Association levels between Pityophthorus pubescens and Fusarium circinatum in pitch canker disease affected plantations in northern Spain
Bezos, Diana; Martínez-Álvarez, Pablo; Diez, Julio J.; Fernández, Mercedes
Entomologia Generalis Volume 36 Number 1 (2016), p. 43 - 54
published: Jul 1, 2016
manuscript accepted: Jan 4, 2016
manuscript received: Oct 28, 2015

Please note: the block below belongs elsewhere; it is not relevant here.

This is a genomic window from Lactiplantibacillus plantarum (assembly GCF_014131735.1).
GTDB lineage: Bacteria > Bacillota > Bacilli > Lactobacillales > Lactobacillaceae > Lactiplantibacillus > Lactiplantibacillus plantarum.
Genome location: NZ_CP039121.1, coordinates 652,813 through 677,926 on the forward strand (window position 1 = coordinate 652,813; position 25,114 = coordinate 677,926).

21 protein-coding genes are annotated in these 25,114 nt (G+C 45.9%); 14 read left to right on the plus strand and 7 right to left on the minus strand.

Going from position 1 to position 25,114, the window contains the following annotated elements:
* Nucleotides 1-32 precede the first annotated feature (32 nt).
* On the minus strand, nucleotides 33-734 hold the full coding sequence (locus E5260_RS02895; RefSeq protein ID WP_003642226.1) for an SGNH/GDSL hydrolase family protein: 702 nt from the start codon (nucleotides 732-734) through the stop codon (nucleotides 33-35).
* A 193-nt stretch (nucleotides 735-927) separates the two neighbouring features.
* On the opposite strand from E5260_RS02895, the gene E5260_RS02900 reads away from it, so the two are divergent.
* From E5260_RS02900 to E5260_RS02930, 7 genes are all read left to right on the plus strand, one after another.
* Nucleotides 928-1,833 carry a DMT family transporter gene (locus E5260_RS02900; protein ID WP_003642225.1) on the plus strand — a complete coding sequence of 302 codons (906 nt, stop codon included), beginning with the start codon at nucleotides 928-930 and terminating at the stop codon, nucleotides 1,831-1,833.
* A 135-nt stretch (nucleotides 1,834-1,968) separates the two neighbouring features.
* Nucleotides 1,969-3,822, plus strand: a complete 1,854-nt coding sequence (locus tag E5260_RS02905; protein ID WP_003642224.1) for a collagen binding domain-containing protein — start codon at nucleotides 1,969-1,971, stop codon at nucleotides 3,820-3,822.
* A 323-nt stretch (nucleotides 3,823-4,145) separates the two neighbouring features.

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Abstract Fusarium circinatum, the causal agent of pitch canker disease (PCD), poses a threat to Pinus radiata plantations due to the presence of bleeding cankers on the trunk that can cause the tree to die. This pathogen has been reported to be phoretically associated with bark beetle species, specifically, with Pityophthorus species in California. Pityophthorus pubescens is a secondary pest, attacking weak trees or broken branches in healthy trees. The aim of this study was to know the association between P. pubescens and F. circinatum in PCD affected plantations in northern Spain. Specific aims were determined: i) to assess the phoretic association between P. pubescens and F. circinatum, ii) to study the presence of F. circinatum in P. pubescens infested twigs and iii) to evaluate whether PCD damages were enhanced in (E)-pityol baited P. radiata trees. Funnel traps baited with (E)-pityol were established and twigs from infested trees were sampled to collect insects and plant tissues in PCD affected plots, with the aim of testing the presence of F. circinatum. Moreover, an experiment was carried out in nature in which P. radiata trees were baited with (E)-pityol and PCD symptoms were evaluated 4 times during one year. A total of 263 specimens were collected from funnel traps between June and September 2010, 2011, 2012 and 2013. Moreover, 215 specimens were collected from 424 galleries within the twigs in 2012 and 2013. The pathogen appeared on 1.05% and 2% of the insects in the funnel traps during 2010 and 2012 respectively. Regarding the collected twigs, F. circinatum was found in 3 galleries, whilst results of the baiting experimentation showed symptoms in the crown were more influenced by (E)-pityol than those on the trunk. This work affirms a weak association between P. pubescens and F. circinatum in our study area.